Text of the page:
Autistic Spectrum Disorders (ASD)

Autism is a neurodevelopmental disorder that appears early in life, generally before the age of three.

Children with autism may have problems with relating to others, difficulties with communication, and limited imagination. Autistic traits persist into adulthood, but vary in severity.

Asperger syndrome is an autistic spectrum disorder, often referred to as high functioning autism. A key feature of Asperger syndrome is the lack of intuitive ability to adapt socially and fit in with others. Language may be used in a stilted and stereotyped manner. People with Asperger syndrome have no general cognitive delay, meaning their overall IQ is in the normal range or above.

Autistic Spectrum Disorders are characterised by difficulties in three main areas known as 'the triad of impairment':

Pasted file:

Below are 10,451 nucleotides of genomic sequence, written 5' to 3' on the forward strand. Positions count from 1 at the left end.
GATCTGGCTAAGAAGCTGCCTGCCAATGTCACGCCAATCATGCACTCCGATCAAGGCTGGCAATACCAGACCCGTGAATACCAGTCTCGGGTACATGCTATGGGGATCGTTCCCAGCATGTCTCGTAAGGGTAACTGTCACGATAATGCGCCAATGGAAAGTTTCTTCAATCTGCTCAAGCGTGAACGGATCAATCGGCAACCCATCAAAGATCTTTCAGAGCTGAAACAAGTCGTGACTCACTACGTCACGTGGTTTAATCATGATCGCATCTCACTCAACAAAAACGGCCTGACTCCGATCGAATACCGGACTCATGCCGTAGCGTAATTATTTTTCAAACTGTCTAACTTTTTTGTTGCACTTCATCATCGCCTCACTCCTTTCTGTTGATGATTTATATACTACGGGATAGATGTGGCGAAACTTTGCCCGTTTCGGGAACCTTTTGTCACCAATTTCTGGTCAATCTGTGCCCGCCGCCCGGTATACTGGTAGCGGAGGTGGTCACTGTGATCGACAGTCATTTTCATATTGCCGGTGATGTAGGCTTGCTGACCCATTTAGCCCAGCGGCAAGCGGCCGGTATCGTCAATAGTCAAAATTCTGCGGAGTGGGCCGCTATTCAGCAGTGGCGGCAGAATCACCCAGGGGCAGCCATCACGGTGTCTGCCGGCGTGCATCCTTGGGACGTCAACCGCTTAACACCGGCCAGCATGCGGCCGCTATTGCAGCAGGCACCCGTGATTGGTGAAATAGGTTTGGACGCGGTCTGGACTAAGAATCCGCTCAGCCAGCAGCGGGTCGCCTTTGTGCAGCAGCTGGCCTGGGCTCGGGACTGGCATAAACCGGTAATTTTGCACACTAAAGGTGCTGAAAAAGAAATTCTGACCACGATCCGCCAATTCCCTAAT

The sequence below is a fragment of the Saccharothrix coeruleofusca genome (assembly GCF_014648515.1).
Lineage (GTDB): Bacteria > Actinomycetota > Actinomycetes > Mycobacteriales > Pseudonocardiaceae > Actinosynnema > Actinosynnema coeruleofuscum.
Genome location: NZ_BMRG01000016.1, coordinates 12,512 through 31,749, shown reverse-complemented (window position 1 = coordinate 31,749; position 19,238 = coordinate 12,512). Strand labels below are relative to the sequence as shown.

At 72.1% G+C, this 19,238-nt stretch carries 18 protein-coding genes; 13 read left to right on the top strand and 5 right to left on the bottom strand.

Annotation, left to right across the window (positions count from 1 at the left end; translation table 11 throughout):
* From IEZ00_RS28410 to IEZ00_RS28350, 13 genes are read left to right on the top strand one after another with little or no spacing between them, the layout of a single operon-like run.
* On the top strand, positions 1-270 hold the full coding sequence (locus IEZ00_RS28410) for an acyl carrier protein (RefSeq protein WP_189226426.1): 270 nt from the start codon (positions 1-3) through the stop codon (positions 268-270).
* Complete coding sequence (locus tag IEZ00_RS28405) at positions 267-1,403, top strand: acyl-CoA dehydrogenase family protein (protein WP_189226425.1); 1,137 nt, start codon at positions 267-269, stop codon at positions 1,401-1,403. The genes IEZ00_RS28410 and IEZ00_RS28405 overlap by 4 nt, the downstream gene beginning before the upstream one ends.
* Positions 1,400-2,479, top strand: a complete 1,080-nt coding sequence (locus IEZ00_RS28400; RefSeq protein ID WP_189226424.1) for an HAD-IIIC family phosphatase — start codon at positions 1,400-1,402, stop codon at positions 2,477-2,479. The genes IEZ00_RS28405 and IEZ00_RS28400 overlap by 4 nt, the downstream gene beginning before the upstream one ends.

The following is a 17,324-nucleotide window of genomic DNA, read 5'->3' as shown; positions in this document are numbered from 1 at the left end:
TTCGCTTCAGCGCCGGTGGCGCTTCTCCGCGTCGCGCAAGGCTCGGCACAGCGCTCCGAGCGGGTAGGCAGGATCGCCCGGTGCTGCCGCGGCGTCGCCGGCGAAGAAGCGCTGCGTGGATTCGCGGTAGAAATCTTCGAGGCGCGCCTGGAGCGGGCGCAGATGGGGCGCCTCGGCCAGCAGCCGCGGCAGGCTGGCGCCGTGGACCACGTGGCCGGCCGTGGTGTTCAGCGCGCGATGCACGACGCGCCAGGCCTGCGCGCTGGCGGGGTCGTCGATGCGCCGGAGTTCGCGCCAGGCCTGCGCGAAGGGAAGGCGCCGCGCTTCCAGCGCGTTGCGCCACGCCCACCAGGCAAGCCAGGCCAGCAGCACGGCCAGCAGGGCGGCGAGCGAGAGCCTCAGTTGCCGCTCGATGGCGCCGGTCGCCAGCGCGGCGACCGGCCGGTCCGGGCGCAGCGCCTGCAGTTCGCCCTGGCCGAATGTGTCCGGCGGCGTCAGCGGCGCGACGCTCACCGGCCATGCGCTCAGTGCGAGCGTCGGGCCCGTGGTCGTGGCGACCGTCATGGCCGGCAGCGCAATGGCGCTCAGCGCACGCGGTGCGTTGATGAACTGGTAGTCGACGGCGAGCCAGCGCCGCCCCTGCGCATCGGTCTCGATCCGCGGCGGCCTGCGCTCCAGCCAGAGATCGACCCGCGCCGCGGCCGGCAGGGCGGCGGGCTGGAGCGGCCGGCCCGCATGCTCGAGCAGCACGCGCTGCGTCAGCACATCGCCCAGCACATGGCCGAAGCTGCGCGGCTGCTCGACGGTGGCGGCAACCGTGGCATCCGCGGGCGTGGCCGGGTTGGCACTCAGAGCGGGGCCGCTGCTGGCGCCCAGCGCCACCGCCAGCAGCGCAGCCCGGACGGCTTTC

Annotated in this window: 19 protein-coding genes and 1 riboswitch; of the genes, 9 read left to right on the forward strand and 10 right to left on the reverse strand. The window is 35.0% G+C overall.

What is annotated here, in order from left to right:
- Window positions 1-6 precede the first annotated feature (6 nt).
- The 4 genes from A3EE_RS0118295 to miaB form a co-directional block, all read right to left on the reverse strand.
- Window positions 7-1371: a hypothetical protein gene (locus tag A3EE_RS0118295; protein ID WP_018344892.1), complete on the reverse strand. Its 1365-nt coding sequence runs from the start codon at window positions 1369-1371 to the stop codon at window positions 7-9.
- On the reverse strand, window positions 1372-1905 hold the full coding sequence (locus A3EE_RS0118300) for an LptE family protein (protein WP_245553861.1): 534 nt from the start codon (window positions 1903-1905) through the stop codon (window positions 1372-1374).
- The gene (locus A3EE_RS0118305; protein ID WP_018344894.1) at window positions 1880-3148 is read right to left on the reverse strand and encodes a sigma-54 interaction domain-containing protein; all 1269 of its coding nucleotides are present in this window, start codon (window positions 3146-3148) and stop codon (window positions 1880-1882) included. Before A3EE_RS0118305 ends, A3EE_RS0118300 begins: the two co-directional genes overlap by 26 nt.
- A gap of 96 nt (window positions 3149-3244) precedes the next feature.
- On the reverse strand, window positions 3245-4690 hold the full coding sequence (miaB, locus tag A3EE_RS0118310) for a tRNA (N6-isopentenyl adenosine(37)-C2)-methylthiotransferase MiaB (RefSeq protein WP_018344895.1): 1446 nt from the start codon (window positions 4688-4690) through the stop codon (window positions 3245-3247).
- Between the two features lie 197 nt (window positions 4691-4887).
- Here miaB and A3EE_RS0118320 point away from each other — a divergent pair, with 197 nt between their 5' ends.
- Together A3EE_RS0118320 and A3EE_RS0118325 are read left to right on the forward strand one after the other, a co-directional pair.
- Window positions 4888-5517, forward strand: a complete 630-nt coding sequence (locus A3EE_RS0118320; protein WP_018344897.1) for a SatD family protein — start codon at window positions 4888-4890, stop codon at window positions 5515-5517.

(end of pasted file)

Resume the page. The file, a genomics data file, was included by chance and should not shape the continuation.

• Socialisation
  • Communication
  • Imagination

Possible features

  • Apparent inability to make sense of the world around them
  • Lacking imagination/creativity
  • Inability to understand other people's feelings, thoughts and needs
  • Obsessive interest in one subject/object
  • Repetitive behaviour
  • Difficulty in accepting changes in routine
  • Poor planning and organisational skills
  • Speech and language difficulties
  • Impairment in use of non-verbal communication (eg. eye contact, facial expressions, body posture, gestures)

Other conditions which may have autistic features

  • Pervasive Developmental Disorder (PDD)
  • Global Developmental Delay (GDD)
  • Semantic Pragmatic Disorder
  • Rett syndrome
  • Pathological Demand Avoidance

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